I can’t help but chuckle at the spinmeisters, currently engaged as consultants or lobbyists for the road builders or trades unions, as they trip all over each other trying to define this election as some sort of mandate to increase transportation revenues, a.k.a. to raise gas taxes. Their arguments are cute but unserious.
Brian Fraley’s recent column posted to Right Wisconsin is one such example. He lays out his argument as follows, “Every single Wisconsin lawmaker who has pledged to meet our economic development needs and invest in transportation infrastructure won on Tuesday.”
Have you ever met a politician opposed to investment in transportation infrastructure? I haven’t. So while, such a claim is largely accurate, it’s essentially meaningless. Most, if not all Wisconsin lawmakers who won on Tuesday supported investment in education. Does that create a mandate to raise property taxes for investing in public schools? Of course not. A majority of lawmakers claiming victory also ran on a reducing taxes. Should we be talking about lowering gas taxes now?
Additionally, I called this claim “largely” accurate because there are exceptions. State Senator Julie Lassa made investment in transportation infrastructure a campaign priority, stating on her website that she, “will continue to pursue common-sense strategies to invest in our transportation infrastructure.” She’s now a former State Senator.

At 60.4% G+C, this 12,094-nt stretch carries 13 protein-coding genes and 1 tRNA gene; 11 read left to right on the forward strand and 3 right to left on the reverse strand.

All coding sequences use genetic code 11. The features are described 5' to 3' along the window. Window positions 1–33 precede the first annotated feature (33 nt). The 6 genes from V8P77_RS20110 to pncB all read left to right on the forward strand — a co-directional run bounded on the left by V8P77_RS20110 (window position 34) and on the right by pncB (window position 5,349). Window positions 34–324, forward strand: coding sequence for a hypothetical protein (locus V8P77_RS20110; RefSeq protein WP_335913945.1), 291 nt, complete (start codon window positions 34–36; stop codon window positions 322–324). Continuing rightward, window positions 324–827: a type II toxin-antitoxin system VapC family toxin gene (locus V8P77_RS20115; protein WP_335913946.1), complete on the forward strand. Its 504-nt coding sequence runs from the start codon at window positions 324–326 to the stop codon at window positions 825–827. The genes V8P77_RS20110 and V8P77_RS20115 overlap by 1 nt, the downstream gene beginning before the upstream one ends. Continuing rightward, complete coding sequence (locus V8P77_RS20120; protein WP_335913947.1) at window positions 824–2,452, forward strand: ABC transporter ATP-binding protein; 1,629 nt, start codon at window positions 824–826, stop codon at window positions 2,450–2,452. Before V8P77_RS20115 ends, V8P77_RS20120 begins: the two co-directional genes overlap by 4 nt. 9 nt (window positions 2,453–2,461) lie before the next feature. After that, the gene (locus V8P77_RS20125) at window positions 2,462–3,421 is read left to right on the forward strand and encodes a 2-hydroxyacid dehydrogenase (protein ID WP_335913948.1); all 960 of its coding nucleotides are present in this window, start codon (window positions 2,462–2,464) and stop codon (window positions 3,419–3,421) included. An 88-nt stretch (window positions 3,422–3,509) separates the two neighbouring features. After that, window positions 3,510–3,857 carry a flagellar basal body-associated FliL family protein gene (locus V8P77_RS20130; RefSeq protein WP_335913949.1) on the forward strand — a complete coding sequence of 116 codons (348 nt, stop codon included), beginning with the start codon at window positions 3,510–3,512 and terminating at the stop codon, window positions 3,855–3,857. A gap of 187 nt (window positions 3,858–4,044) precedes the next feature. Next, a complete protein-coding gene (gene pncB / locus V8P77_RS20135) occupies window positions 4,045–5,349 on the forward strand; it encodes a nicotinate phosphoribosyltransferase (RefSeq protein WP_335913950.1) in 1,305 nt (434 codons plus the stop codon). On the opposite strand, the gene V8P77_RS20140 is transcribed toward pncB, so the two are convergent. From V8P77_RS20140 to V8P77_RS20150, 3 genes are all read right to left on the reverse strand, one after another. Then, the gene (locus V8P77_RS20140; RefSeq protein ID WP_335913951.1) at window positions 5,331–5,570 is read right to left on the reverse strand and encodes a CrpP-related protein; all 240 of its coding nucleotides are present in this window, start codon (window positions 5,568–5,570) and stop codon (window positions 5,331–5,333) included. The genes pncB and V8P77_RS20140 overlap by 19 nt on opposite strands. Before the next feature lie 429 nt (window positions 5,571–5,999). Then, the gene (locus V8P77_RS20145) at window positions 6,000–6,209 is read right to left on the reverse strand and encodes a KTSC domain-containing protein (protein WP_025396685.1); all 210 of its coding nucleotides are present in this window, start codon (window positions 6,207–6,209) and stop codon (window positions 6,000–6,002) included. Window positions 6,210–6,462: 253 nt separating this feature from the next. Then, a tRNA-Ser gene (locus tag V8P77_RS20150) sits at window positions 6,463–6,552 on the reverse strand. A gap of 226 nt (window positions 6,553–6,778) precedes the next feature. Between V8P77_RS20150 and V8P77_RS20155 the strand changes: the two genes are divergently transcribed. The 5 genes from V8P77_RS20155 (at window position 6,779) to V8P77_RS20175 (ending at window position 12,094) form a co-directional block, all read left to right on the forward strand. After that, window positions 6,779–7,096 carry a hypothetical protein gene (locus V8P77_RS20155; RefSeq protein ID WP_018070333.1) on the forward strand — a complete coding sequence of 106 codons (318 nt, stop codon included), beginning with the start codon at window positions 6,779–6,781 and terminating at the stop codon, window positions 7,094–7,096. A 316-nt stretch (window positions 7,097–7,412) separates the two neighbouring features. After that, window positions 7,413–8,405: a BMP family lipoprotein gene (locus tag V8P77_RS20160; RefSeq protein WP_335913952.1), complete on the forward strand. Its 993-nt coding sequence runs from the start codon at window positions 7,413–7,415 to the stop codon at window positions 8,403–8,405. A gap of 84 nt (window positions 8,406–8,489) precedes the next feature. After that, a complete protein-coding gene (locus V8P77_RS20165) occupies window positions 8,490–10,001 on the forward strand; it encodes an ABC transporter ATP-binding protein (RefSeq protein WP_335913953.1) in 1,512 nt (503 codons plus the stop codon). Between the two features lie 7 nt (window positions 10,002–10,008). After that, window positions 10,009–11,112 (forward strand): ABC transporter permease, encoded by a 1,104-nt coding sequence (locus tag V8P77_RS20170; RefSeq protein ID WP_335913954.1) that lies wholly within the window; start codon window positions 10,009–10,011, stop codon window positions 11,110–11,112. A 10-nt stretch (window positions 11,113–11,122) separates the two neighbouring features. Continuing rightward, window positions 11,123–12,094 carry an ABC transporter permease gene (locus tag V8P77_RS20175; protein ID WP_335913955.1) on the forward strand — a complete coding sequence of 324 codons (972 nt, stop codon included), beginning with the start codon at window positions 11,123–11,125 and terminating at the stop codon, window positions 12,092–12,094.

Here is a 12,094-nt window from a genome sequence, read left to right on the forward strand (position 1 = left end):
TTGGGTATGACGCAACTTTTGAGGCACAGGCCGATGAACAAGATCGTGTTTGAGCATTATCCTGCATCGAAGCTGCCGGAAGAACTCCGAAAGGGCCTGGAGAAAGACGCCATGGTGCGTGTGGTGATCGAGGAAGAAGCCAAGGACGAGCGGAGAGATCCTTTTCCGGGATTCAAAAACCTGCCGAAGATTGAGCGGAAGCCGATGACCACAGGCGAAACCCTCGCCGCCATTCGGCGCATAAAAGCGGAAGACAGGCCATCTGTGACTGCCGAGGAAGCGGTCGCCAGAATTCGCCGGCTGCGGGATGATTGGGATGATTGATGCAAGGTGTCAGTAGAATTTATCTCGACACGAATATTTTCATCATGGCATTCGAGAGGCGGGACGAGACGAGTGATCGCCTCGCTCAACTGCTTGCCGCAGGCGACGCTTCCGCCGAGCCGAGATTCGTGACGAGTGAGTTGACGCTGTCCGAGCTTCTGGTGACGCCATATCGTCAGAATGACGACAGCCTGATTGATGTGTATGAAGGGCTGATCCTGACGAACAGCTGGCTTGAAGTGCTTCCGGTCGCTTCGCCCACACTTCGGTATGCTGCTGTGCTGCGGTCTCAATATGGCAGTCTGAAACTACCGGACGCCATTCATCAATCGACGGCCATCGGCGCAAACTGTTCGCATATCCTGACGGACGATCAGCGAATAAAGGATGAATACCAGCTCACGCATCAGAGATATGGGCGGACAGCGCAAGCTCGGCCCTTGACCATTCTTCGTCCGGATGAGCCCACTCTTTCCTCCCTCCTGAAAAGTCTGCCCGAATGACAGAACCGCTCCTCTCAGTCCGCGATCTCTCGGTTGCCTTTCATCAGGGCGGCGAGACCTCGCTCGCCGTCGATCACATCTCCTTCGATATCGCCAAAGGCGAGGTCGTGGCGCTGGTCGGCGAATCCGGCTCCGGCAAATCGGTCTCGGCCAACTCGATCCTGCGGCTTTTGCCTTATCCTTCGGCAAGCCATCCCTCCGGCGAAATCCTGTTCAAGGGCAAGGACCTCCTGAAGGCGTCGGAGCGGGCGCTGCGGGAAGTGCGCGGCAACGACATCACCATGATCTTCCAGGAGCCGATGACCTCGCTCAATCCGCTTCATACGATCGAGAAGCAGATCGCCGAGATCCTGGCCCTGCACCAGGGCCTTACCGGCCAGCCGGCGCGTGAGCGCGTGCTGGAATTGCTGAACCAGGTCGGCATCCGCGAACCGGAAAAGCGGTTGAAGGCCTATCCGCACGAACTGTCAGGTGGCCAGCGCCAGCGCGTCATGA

In other races, where the gas tax was used in paid media as a campaign issue, the targeted politicians lost. In multiple seats, politicians were hammered in direct mail, on the radio, and in some cases on TV for supporting gas tax hikes. From the 50th Assembly District to the 68th, in the 18th Senate District, and in several others the candidates targeted specifically for supporting increases in the gas tax were defeated.
Let’s be clear about something, I’m not implying that these candidates lost because they supported gas tax hikes. This election was about far more than any single issue and frankly, outside of reported spending by gas tax supporters against conservative state senators, transportation infrastructure wasn’t a major issue. In the 24th State Senate District for example, Americans for Prosperity staff and volunteers knocked on thousands of doors, talking to citizens about Senator Lassa’s dismal record and about issues important to them. Transportation spending was hardly a blip on the radar screen. The same was true in dozens of other districts where we were active in either a political or issue education capacity.
It’s not technically wrong to say that legislators supporting infrastructure investment won at the polls. Most, if not all, support such investment but it’s a logical leap to imply that legislators won at the polls because of it. Taking things one step further and implying that voters supported politicians because they want to see their gas taxes go up is simply absurd.